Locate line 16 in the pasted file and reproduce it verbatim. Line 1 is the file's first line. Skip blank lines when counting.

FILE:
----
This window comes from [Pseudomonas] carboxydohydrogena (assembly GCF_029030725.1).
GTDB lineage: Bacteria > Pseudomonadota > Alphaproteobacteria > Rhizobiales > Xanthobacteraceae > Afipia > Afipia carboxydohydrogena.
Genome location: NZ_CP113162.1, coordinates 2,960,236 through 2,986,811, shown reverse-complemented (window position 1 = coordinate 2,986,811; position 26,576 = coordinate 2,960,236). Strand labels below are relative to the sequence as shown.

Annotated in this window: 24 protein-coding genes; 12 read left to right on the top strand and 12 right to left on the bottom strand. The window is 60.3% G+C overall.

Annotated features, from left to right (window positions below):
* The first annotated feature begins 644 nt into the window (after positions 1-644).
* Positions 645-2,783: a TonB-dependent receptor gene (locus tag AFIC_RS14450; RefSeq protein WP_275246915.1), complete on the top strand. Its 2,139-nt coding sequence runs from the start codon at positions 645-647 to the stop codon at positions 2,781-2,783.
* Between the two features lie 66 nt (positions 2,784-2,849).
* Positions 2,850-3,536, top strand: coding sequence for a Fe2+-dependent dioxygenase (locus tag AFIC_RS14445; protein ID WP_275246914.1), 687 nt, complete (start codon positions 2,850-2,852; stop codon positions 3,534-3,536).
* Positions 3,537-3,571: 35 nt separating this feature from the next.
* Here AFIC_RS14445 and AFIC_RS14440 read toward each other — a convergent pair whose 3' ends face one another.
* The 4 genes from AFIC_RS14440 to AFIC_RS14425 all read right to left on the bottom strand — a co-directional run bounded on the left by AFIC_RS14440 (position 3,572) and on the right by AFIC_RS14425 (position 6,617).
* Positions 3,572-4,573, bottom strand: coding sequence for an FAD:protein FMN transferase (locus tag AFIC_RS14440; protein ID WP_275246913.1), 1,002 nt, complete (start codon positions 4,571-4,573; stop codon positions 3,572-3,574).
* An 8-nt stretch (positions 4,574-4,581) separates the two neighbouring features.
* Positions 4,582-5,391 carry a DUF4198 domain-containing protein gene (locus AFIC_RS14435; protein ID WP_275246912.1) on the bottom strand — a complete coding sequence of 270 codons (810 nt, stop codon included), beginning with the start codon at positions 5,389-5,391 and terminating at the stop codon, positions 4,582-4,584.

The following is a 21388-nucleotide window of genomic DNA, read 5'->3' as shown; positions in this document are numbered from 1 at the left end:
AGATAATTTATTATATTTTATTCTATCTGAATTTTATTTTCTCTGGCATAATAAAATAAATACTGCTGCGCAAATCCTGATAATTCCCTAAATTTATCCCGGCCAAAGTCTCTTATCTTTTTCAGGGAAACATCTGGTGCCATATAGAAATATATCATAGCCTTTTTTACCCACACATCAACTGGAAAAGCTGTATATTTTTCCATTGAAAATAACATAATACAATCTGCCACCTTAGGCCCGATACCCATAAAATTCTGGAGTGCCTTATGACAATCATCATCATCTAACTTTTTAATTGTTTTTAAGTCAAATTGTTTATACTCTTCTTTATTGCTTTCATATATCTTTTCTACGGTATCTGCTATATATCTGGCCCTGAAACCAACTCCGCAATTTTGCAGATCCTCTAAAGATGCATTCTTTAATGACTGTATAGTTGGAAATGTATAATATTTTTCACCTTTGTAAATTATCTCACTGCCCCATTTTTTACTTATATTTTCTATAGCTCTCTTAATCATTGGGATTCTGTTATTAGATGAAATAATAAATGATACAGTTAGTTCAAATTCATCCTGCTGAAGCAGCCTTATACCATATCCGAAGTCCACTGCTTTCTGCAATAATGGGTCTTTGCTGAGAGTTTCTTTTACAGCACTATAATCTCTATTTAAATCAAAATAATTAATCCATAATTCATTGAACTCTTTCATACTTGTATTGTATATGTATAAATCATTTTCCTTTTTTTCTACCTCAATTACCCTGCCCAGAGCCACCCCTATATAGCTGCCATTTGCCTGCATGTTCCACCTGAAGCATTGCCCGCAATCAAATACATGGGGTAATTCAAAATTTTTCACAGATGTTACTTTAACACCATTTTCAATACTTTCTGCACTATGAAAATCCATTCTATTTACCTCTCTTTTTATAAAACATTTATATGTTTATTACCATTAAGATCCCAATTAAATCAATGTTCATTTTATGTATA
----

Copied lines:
The following is a 21388-nucleotide window of genomic DNA, read 5'->3' as shown; positions in this document are numbered from 1 at the left end: